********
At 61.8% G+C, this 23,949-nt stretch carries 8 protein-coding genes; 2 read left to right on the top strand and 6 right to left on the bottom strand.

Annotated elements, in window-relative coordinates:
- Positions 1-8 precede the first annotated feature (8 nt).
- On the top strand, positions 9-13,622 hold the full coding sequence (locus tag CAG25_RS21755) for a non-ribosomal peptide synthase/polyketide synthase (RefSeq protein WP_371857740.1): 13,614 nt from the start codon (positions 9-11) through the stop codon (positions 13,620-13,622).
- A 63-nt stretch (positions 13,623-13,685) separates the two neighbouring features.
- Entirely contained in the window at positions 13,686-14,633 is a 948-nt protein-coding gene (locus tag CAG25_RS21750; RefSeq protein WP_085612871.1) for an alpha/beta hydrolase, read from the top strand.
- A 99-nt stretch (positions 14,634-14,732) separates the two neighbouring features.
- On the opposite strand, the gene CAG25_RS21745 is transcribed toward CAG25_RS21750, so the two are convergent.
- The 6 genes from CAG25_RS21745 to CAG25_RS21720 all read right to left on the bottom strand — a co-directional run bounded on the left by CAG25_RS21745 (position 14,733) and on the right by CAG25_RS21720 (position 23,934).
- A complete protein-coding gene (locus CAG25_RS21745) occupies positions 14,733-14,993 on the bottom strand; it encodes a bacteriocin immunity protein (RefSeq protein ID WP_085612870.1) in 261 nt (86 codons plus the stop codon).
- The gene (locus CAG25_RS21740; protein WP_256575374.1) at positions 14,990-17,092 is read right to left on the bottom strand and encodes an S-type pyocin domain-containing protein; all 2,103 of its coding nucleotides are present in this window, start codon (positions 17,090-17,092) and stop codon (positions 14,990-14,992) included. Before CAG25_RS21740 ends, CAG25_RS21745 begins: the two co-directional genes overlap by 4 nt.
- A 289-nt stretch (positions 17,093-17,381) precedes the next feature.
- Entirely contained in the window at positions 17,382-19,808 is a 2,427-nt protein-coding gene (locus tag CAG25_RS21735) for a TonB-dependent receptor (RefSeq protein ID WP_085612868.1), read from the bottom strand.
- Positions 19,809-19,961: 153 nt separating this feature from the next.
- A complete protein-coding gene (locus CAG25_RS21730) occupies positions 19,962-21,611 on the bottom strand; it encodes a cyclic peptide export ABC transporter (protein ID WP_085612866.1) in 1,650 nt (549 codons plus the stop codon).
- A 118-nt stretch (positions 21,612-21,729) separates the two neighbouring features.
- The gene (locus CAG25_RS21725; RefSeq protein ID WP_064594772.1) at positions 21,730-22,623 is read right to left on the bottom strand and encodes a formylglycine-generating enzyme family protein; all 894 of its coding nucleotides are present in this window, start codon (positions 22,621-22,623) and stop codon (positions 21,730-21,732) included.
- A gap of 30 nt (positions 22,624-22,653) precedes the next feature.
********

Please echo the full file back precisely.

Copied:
At 61.8% G+C, this 23,949-nt stretch carries 8 protein-coding genes; 2 read left to right on the top strand and 6 right to left on the bottom strand.

Annotated elements, in window-relative coordinates:
- Positions 1-8 precede the first annotated feature (8 nt).
- On the top strand, positions 9-13,622 hold the full coding sequence (locus tag CAG25_RS21755) for a non-ribosomal peptide synthase/polyketide synthase (RefSeq protein WP_371857740.1): 13,614 nt from the start codon (positions 9-11) through the stop codon (positions 13,620-13,622).
- A 63-nt stretch (positions 13,623-13,685) separates the two neighbouring features.
- Entirely contained in the window at positions 13,686-14,633 is a 948-nt protein-coding gene (locus tag CAG25_RS21750; RefSeq protein WP_085612871.1) for an alpha/beta hydrolase, read from the top strand.
- A 99-nt stretch (positions 14,634-14,732) separates the two neighbouring features.
- On the opposite strand, the gene CAG25_RS21745 is transcribed toward CAG25_RS21750, so the two are convergent.
- The 6 genes from CAG25_RS21745 to CAG25_RS21720 all read right to left on the bottom strand — a co-directional run bounded on the left by CAG25_RS21745 (position 14,733) and on the right by CAG25_RS21720 (position 23,934).
- A complete protein-coding gene (locus CAG25_RS21745) occupies positions 14,733-14,993 on the bottom strand; it encodes a bacteriocin immunity protein (RefSeq protein ID WP_085612870.1) in 261 nt (86 codons plus the stop codon).
- The gene (locus CAG25_RS21740; protein WP_256575374.1) at positions 14,990-17,092 is read right to left on the bottom strand and encodes an S-type pyocin domain-containing protein; all 2,103 of its coding nucleotides are present in this window, start codon (positions 17,090-17,092) and stop codon (positions 14,990-14,992) included. Before CAG25_RS21740 ends, CAG25_RS21745 begins: the two co-directional genes overlap by 4 nt.
- A 289-nt stretch (positions 17,093-17,381) precedes the next feature.
- Entirely contained in the window at positions 17,382-19,808 is a 2,427-nt protein-coding gene (locus tag CAG25_RS21735) for a TonB-dependent receptor (RefSeq protein ID WP_085612868.1), read from the bottom strand.
- Positions 19,809-19,961: 153 nt separating this feature from the next.
- A complete protein-coding gene (locus CAG25_RS21730) occupies positions 19,962-21,611 on the bottom strand; it encodes a cyclic peptide export ABC transporter (protein ID WP_085612866.1) in 1,650 nt (549 codons plus the stop codon).
- A 118-nt stretch (positions 21,612-21,729) separates the two neighbouring features.
- The gene (locus CAG25_RS21725; RefSeq protein ID WP_064594772.1) at positions 21,730-22,623 is read right to left on the bottom strand and encodes a formylglycine-generating enzyme family protein; all 894 of its coding nucleotides are present in this window, start codon (positions 22,621-22,623) and stop codon (positions 21,730-21,732) included.
- A gap of 30 nt (positions 22,624-22,653) precedes the next feature.